COMMENTARY | In 2004, the American Ryder Cup team captained by Hal Sutton suffered one of the worst defeats in the history of the event when it lost to Europe 18.5 to 9.5 at Oakland Hills.
In fact, it remains the biggest loss by the American team to date. Unfortunately, for Sutton, it will forever be a blemish on an otherwise respectable career that includes 14 PGA Tour victories and a major victory at the 1983 PGA Championship.
During a recent interview with Golf Magazine, Sutton recalled his highly controversial decision to pair Tiger Woods and Phil Mickelson -- two players who have a lukewarm working relationship, at best -- in two matches. It was an attempt to create some type of "Super Pairing" that Sutton believed would be unbeatable.
Woods and Mickelson went on to lose both matches before being split up by Sutton. Oops.
Sutton received a monumental level of criticism from armchair Ryder Cup captains across the globe (as should be expected when your team losses by such a wide margin). The naysayers got to be so bad, in fact, that Sutton literally quit the game of golf.
"I quit. It drove me right out of the game," Sutton told the magazine. "You needed to blame a body, so I caught the blame. So I said, 'I'm going to go over here. I don't need you all.' That's the only way I could get grounded again, and get focused again on what I know."
When asked what he believed was the biggest issue with that 2004 American squad, Sutton suggested that there was nothing wrong with the team's talent level. Instead, he believes that the team's superstars at the time -- namely Woods and Mickelson -- were asked to do too much.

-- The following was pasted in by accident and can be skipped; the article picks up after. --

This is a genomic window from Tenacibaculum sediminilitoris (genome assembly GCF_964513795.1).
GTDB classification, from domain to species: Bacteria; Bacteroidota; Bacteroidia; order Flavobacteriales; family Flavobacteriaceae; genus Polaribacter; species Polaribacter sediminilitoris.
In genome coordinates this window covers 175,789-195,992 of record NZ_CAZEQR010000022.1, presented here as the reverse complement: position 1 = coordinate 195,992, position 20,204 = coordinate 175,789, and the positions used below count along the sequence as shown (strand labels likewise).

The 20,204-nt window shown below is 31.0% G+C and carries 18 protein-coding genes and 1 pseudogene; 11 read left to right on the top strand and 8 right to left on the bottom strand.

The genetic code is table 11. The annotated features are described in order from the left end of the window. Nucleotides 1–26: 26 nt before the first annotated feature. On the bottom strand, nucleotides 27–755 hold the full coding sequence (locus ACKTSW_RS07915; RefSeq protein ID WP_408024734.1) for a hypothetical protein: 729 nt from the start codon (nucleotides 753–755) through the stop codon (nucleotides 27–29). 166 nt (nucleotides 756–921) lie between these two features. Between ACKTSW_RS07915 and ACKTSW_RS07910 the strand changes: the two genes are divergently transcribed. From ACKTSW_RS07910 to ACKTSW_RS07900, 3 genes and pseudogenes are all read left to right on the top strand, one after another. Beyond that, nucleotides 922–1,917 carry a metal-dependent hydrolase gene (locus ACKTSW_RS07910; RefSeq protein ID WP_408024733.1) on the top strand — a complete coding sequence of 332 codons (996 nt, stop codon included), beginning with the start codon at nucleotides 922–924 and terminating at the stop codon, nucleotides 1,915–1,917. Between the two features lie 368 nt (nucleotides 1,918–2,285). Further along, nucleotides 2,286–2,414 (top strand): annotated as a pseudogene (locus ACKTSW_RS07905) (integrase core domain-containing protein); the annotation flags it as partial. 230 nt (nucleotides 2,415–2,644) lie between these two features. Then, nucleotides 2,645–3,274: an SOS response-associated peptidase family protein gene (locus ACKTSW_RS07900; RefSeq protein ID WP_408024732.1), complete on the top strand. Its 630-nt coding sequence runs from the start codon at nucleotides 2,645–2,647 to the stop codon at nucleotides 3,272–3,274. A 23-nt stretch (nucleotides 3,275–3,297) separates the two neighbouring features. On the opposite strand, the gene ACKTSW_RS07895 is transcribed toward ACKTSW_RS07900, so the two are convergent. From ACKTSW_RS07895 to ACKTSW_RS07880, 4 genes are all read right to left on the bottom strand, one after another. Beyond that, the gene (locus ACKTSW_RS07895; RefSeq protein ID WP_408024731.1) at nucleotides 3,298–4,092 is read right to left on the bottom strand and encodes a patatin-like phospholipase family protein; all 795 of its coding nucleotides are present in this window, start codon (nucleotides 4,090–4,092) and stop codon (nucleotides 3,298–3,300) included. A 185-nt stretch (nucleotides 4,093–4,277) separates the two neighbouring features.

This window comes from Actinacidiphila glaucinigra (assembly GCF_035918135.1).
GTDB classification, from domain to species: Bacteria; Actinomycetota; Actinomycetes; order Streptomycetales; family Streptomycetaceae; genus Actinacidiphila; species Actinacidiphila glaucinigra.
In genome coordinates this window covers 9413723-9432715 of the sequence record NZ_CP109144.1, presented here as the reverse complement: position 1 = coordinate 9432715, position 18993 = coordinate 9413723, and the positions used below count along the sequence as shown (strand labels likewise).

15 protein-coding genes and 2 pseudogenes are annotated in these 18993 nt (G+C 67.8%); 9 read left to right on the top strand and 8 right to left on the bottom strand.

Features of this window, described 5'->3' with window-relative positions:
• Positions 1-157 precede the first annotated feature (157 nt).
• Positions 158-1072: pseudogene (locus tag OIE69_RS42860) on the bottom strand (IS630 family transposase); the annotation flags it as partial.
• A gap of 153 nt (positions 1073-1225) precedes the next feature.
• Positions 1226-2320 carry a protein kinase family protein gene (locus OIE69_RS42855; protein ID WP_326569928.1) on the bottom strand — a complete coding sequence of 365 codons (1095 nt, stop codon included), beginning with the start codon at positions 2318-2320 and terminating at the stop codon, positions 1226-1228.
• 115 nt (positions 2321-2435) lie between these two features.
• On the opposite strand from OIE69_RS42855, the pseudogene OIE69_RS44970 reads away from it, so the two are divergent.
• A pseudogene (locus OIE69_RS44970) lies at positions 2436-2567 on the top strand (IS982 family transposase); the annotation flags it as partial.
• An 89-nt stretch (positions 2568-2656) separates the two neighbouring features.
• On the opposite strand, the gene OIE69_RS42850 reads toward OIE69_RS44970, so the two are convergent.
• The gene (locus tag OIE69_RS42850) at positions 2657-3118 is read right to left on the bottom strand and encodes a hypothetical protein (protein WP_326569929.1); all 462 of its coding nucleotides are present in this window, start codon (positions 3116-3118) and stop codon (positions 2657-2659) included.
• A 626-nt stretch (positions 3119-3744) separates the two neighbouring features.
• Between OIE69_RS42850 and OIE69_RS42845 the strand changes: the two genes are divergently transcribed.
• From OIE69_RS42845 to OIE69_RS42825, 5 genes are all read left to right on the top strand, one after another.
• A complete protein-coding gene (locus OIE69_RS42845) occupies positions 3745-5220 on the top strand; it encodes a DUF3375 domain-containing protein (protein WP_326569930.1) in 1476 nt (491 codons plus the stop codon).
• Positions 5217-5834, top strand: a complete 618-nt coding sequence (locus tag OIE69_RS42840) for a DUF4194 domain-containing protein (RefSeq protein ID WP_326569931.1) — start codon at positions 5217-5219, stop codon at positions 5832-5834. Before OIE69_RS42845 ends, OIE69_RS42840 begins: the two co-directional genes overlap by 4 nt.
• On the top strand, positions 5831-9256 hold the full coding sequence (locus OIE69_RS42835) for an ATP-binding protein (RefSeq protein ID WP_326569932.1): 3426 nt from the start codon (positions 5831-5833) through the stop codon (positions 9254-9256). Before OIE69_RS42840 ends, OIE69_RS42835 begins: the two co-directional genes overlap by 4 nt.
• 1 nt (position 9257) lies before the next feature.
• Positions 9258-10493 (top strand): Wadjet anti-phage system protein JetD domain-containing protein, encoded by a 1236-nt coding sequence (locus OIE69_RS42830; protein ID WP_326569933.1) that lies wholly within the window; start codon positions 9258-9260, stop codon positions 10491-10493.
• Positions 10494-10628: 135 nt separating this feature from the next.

"We've created some real superstars in the U.S. who have failed us when it comes to [the Ryder Cup]," he explained. "They don't fail because they don't have enough talent; they fail because there's too much for them to do."
Hold on a second. Are we really supposed to accept the notion that the two biggest names in American golf shouldn't be expected to win more often? Sutton explained further in his interview.
"I mean Tiger's Ryder Cup record [13-14-2] is not very good at all, but everyone expects him to carry the team," the former captain surmised. "He can't get but five points. That ain't gonna win it. So everyone else has got to perform."
To be fair to Sutton, his obvious declaration that neither Tiger nor Phil could win the Ryder Cup single-handedly is correct. Other golfers on the team are going to have to pull their own weight. But surely American golf fans are in the right to expect the highest-ranked players on the planet to at least card a winning record, no? For the sake of comparison, Mickelson's Ryder Cup record is equally terrible as he has the most losses in Ryder Cup history (18).
True, it does take a certain type of player to be successful in match-play. Ian Poulter is the modern-day king of Ryder Cup matches, boasting an impressive 12-3 career record. However, the Englishman still searches for his first major championship in singles play. His is but one example of the playing style differences needed to be successful in match play.Even so, golf fans must be careful to not let players like Woods and Mickelson off the hook too easily. Despite Sutton's suggestion that the two veterans are relied on too heavily, they earned the unofficial designation of team leaders due to their playing success in other arenas.
Adam Fonseca has been covering professional golf since 2005. His work can also be found on the Back9Network. Follow Adam on Twitter at @chicagoduffer.
- Sports & Recreation
- Hal Sutton
- Tiger Woods
- Ryder Cup